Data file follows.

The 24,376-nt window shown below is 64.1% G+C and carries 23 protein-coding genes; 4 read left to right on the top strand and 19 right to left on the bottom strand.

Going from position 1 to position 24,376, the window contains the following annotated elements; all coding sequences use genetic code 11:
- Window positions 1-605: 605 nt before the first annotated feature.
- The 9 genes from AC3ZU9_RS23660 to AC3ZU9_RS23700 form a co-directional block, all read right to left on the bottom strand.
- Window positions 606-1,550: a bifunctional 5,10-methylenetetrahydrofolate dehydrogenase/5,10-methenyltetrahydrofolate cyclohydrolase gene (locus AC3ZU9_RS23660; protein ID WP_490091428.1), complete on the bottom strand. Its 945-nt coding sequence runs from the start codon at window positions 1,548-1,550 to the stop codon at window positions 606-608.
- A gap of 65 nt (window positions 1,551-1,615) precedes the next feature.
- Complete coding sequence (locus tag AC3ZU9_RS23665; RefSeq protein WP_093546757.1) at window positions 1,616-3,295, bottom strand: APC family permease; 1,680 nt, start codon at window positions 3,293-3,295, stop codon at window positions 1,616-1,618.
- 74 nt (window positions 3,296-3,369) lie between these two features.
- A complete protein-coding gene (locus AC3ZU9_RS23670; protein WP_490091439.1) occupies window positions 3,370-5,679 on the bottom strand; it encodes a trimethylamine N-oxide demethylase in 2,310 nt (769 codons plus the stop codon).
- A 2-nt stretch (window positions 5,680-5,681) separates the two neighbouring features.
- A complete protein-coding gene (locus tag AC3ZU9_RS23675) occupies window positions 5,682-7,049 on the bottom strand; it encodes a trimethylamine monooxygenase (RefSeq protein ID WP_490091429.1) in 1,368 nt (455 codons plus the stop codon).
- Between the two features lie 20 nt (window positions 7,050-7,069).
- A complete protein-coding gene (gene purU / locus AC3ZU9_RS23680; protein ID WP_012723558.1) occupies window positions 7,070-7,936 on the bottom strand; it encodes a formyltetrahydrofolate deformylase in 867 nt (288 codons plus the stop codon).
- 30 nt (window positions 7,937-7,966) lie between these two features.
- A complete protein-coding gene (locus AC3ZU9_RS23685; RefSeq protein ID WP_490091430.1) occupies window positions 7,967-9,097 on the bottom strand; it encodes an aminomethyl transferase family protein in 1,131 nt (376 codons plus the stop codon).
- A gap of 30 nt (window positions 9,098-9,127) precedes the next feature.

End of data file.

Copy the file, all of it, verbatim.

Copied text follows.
The 24,376-nt window shown below is 64.1% G+C and carries 23 protein-coding genes; 4 read left to right on the top strand and 19 right to left on the bottom strand.

Going from position 1 to position 24,376, the window contains the following annotated elements; all coding sequences use genetic code 11:
- Window positions 1-605: 605 nt before the first annotated feature.
- The 9 genes from AC3ZU9_RS23660 to AC3ZU9_RS23700 form a co-directional block, all read right to left on the bottom strand.
- Window positions 606-1,550: a bifunctional 5,10-methylenetetrahydrofolate dehydrogenase/5,10-methenyltetrahydrofolate cyclohydrolase gene (locus AC3ZU9_RS23660; protein ID WP_490091428.1), complete on the bottom strand. Its 945-nt coding sequence runs from the start codon at window positions 1,548-1,550 to the stop codon at window positions 606-608.
- A gap of 65 nt (window positions 1,551-1,615) precedes the next feature.
- Complete coding sequence (locus tag AC3ZU9_RS23665; RefSeq protein WP_093546757.1) at window positions 1,616-3,295, bottom strand: APC family permease; 1,680 nt, start codon at window positions 3,293-3,295, stop codon at window positions 1,616-1,618.
- 74 nt (window positions 3,296-3,369) lie between these two features.
- A complete protein-coding gene (locus AC3ZU9_RS23670; protein WP_490091439.1) occupies window positions 3,370-5,679 on the bottom strand; it encodes a trimethylamine N-oxide demethylase in 2,310 nt (769 codons plus the stop codon).
- A 2-nt stretch (window positions 5,680-5,681) separates the two neighbouring features.
- A complete protein-coding gene (locus tag AC3ZU9_RS23675) occupies window positions 5,682-7,049 on the bottom strand; it encodes a trimethylamine monooxygenase (RefSeq protein ID WP_490091429.1) in 1,368 nt (455 codons plus the stop codon).
- Between the two features lie 20 nt (window positions 7,050-7,069).
- A complete protein-coding gene (gene purU / locus AC3ZU9_RS23680; protein ID WP_012723558.1) occupies window positions 7,070-7,936 on the bottom strand; it encodes a formyltetrahydrofolate deformylase in 867 nt (288 codons plus the stop codon).
- 30 nt (window positions 7,937-7,966) lie between these two features.
- A complete protein-coding gene (locus AC3ZU9_RS23685; RefSeq protein ID WP_490091430.1) occupies window positions 7,967-9,097 on the bottom strand; it encodes an aminomethyl transferase family protein in 1,131 nt (376 codons plus the stop codon).
- A gap of 30 nt (window positions 9,098-9,127) precedes the next feature.